Any increases in land designations will be strongly resisted by farmers, IFA president Tim Cullinan has said.
It comes after the Irish Farmers Journal revealed a European Commission proposal to strictly protect land.
The EU wants 30% of all land in Europe to be designated for biodiversity and 10% of land should be defined as “strictly protected” – a move that would ban most farming practices.
The IFA will outline the detrimental effect designations are having on rural areas at a forthcoming meeting with Minister for Heritage Malcolm Noonan.
Cullinan said the programme for government had no mention of more designations and previous heritage ministers Josepha Madigan and Heather Humphreys had given commitments there would be no more.
“In discussions with the National Parks and Wildlife Service (NPWS) over the past two years on a new agreement on designated land, not once has the issue of additional designations been raised with [the] IFA,” Cullinan stressed.
“Furthermore, any State land purchases by NPWS to increase national parks will not be accepted.”
The IFA had consistently sought proper compensation for those who had restrictions placed on their land, IFA hill farming chair Flor McCarthy said.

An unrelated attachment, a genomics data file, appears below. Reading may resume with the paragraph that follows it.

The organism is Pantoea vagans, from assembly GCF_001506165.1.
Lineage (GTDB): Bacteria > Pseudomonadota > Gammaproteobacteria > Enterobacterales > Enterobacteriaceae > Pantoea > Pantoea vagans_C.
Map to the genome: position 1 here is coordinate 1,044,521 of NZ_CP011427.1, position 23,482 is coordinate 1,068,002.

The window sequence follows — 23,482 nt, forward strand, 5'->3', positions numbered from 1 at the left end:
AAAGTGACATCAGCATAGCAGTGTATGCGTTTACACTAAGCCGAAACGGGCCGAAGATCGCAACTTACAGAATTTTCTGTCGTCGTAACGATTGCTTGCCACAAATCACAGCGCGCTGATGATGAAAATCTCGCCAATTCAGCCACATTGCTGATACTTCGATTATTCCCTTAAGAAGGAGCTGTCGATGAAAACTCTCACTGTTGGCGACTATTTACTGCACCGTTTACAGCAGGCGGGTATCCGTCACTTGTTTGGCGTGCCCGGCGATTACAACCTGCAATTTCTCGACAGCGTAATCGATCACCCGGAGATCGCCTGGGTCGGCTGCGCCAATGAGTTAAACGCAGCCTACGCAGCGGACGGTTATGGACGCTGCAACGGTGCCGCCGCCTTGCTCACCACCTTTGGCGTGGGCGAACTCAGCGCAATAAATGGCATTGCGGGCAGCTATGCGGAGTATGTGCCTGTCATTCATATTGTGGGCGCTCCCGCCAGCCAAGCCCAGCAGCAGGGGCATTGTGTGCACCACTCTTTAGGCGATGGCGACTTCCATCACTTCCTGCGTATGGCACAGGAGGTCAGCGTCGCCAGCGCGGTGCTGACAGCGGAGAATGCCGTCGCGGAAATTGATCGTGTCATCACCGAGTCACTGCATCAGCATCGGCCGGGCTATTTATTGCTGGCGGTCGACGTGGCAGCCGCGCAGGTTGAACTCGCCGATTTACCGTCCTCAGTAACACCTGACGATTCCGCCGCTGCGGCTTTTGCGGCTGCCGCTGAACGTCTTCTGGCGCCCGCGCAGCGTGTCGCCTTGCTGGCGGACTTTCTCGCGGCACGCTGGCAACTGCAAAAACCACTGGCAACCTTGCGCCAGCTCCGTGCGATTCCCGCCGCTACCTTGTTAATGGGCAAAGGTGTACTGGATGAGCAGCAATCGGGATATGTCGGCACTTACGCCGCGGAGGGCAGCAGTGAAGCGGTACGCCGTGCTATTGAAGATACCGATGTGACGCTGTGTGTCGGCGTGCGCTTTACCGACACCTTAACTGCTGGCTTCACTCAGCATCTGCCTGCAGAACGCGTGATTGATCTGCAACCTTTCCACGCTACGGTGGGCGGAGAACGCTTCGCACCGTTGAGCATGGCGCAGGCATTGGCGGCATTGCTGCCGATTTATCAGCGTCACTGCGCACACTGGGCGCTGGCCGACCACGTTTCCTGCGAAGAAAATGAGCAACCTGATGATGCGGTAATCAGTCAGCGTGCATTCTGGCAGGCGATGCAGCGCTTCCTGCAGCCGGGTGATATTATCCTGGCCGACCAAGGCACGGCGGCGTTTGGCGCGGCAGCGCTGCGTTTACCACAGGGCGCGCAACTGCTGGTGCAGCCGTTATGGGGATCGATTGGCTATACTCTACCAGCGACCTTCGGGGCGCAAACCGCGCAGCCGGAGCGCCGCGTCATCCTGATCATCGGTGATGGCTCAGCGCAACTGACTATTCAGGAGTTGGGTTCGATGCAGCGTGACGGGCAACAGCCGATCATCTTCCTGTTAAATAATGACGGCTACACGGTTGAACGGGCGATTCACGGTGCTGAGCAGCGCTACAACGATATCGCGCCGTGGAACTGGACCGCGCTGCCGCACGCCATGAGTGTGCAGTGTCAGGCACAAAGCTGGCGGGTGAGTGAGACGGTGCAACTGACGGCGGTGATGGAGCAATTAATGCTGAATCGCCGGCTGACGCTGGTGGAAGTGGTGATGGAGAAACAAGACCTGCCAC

“Current payment arrangements under locally-led or the NPWS scheme are totally inadequate, as they don’t address the fundamental issue of loss of income and the devaluation of land values,” McCarthy said.
The IFA is seeking a substantial increase to the NPWS farm plan scheme in the upcoming budget.
“We will be demanding a proper consultation on any projects that are taking place in natura areas such as the Life Nature Project in blanket bog areas in the west and northwest and the rewetting of bogs as part of the Just Transition Programme on raised midland bogs,” McCarthy concluded.